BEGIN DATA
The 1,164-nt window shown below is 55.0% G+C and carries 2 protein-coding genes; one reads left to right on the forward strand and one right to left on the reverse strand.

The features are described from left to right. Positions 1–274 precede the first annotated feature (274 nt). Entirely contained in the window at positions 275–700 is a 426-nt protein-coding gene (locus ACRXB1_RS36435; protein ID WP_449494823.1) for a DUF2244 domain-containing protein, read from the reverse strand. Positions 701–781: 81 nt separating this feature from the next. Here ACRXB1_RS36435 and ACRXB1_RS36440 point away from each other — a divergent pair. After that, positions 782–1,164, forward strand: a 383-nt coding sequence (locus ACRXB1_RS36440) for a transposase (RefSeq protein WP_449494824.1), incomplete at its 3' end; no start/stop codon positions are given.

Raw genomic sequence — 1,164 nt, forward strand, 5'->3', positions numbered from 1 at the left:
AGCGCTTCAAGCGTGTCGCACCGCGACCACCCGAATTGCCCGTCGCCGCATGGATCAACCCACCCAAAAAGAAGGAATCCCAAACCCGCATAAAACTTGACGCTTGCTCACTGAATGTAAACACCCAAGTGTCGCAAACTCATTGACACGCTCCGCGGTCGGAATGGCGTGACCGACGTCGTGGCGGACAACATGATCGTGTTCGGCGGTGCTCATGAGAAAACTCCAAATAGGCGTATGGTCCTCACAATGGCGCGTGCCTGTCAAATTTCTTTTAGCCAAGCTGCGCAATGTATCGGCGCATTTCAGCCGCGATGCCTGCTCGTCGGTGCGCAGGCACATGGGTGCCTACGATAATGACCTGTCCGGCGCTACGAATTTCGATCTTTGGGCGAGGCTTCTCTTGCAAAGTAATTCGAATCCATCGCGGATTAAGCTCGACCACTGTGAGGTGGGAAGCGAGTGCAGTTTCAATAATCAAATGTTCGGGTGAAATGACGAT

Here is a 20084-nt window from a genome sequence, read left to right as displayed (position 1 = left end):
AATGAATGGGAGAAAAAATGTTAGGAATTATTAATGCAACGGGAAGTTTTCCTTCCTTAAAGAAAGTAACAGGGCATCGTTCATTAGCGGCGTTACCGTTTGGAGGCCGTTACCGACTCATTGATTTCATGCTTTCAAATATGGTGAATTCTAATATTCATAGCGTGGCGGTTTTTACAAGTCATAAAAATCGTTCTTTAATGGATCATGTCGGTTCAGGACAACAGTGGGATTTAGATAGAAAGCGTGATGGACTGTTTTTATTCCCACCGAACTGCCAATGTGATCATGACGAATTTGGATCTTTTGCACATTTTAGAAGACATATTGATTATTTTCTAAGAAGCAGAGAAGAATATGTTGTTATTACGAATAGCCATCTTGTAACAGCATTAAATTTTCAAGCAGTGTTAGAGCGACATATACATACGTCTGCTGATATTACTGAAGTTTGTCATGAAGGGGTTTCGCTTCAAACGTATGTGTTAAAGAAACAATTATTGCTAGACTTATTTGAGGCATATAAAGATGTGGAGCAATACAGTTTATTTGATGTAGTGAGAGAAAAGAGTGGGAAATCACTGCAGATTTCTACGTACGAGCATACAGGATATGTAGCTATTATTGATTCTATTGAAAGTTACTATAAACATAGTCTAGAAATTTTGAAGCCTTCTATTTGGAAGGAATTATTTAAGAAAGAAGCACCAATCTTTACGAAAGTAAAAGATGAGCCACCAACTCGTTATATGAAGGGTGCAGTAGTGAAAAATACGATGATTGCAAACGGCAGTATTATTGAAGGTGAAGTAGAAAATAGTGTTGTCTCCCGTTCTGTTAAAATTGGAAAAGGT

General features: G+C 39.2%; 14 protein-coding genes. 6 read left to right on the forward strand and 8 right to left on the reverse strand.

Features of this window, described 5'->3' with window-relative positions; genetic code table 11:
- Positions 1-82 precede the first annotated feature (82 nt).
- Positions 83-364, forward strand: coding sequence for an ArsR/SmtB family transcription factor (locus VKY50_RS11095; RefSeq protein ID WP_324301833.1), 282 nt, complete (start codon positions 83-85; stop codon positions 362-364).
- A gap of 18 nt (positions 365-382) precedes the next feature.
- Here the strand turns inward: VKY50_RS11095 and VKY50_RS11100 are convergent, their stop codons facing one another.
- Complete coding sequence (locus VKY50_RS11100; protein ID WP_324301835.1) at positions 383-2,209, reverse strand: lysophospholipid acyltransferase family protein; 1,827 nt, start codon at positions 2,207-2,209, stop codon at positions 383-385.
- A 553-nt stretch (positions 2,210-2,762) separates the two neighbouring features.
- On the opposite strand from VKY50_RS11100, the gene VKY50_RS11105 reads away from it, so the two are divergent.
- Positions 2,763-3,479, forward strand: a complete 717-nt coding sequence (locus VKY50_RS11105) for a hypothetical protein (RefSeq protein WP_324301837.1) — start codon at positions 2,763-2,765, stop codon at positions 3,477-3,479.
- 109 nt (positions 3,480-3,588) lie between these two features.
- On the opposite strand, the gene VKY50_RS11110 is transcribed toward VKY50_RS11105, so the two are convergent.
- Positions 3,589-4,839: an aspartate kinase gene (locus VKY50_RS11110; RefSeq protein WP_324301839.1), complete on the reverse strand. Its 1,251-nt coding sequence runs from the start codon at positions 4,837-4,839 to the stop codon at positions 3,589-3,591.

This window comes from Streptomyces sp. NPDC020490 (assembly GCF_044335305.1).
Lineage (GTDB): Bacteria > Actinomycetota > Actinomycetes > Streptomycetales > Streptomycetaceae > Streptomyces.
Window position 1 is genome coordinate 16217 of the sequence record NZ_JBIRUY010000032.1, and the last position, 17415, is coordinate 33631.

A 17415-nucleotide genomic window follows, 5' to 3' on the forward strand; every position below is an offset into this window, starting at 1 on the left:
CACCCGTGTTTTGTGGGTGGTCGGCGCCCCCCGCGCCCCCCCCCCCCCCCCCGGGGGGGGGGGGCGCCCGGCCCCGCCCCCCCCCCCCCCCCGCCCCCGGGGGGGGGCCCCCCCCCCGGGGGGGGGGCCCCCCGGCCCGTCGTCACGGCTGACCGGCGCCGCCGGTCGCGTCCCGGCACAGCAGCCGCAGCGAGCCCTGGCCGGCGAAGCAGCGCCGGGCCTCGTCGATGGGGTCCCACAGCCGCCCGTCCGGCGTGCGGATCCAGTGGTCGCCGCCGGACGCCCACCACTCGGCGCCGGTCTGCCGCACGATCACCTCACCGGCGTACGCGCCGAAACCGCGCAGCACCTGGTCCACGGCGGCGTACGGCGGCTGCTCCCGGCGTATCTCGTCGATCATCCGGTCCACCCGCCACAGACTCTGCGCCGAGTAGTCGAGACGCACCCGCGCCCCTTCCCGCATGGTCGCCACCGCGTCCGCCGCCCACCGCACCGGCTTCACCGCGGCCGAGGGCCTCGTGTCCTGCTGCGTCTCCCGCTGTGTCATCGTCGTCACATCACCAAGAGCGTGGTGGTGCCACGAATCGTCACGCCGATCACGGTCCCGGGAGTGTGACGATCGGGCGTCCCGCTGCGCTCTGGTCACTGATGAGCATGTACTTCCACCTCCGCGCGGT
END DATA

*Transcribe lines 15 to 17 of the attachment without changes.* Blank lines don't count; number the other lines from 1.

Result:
- On the opposite strand from VKY50_RS11100, the gene VKY50_RS11105 reads away from it, so the two are divergent.
- Positions 2,763-3,479, forward strand: a complete 717-nt coding sequence (locus VKY50_RS11105) for a hypothetical protein (RefSeq protein WP_324301837.1) — start codon at positions 2,763-2,765, stop codon at positions 3,477-3,479.
- 109 nt (positions 3,480-3,588) lie between these two features.